October market crashes—such as those in 1929 and 1987—give the month a bad rap. But what about the many, many times October didn’t result in a big, bad downturn? A great example is October 1998, which wasn’t a meltdown, but a melt up, if you will. And it came on the heels of a host of fears and scary events that had been troubling markets.
In 1997, many Southeast Asian countries were facing financial crises that took a toll on their currencies and their ability to make payments on foreign-denominated debt. As fears lingered, oil prices began falling and other emerging markets struggled as well. In August 1998, Russia defaulted on some of its debt. From July 17 to August 31, the S&P 500 Index fell 19.2%.[i] After rallying through much of September, stocks retreated again when hedge fund Long-Term Capital Management—which had significant exposure to Russian debt—failed and required a bailout. By October 8, the S&P 500 Index had nearly reached its previous month’s low. Given all the market uncertainty, some believed a global recession would lead to a longer downturn. However, stocks actually rose 11.5% in October 1998, as Russia’s economy began to recover and Long-Term Capital Management’s bailout deal seemed to ward off fears of further market trouble.[ii]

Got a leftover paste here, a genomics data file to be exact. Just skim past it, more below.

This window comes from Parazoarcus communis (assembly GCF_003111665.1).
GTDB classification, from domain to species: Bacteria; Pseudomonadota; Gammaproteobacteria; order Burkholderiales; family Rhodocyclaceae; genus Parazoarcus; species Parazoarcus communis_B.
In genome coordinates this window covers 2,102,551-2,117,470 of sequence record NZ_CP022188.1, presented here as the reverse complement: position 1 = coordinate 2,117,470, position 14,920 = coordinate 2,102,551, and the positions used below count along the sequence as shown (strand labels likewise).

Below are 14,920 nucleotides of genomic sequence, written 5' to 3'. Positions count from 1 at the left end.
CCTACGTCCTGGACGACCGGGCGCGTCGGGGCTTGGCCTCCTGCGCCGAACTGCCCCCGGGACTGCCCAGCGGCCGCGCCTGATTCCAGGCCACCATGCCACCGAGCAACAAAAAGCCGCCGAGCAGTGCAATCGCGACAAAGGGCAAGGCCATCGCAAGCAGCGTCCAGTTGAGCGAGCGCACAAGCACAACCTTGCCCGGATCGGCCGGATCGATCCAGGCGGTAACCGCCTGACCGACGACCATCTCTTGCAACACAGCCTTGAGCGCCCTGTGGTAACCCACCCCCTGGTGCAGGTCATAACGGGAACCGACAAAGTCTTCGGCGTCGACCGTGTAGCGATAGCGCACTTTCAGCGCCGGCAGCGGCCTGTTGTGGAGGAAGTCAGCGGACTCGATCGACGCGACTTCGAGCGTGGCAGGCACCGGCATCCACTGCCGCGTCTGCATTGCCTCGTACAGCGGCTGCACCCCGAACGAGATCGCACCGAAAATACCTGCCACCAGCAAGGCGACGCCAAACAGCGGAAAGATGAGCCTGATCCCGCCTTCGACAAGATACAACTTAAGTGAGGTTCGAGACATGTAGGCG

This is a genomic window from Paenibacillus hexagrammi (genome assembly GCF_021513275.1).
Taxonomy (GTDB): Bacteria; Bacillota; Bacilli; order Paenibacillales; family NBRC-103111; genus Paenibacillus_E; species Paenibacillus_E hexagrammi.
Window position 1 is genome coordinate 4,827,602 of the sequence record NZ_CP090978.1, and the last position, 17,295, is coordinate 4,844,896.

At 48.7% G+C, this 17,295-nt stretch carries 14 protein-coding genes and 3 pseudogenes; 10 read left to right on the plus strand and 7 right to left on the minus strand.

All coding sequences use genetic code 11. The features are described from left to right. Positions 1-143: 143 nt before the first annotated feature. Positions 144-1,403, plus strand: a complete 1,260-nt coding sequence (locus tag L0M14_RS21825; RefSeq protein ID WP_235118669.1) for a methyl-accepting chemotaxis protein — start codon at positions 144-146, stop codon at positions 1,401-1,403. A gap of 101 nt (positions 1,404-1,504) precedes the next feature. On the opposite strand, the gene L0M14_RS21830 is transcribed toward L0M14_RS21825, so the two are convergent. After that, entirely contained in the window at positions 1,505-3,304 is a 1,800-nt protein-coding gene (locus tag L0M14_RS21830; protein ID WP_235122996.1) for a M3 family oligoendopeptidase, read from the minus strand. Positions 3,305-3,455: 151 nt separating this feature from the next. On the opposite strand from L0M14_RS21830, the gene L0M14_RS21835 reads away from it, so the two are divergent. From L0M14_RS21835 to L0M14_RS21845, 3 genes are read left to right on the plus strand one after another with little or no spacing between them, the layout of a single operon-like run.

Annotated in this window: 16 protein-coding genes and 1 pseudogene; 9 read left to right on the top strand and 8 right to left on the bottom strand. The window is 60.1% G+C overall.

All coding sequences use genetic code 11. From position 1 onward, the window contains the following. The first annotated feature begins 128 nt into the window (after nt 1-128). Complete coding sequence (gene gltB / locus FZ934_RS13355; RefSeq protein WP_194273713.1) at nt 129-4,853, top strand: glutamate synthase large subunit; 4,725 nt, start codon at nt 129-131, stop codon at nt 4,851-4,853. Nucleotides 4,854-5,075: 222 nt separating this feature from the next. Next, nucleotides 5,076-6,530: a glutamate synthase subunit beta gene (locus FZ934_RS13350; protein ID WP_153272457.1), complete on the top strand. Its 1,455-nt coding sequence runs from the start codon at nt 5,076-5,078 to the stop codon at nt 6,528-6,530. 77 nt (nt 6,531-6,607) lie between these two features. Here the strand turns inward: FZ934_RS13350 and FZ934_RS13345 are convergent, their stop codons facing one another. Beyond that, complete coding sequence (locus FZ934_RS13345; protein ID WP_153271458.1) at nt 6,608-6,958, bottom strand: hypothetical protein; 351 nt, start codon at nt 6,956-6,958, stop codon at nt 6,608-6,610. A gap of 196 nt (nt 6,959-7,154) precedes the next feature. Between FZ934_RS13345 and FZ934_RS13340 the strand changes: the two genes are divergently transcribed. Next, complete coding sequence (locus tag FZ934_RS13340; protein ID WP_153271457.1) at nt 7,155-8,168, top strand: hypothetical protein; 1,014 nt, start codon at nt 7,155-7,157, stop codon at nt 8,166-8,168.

Exhibit 1: The 1998 Market Correction
Source: Global Financial Data, as of 10/09/2019. S&P 500 Index total return, 06/01/1998 – 10/31/1998.
Corrections, sentiment-driven drops of roughly 10% - 20%, can come and go quickly and without warning. Reacting to steep, sudden drops can hurt your long-term returns if you end up selling when stocks are down and missing a rebound like October 1998’s. While it’s easy to point to a couple spooky Octobers, there are plenty of counterexamples—like this one—that contributed to stocks’ long-term growth.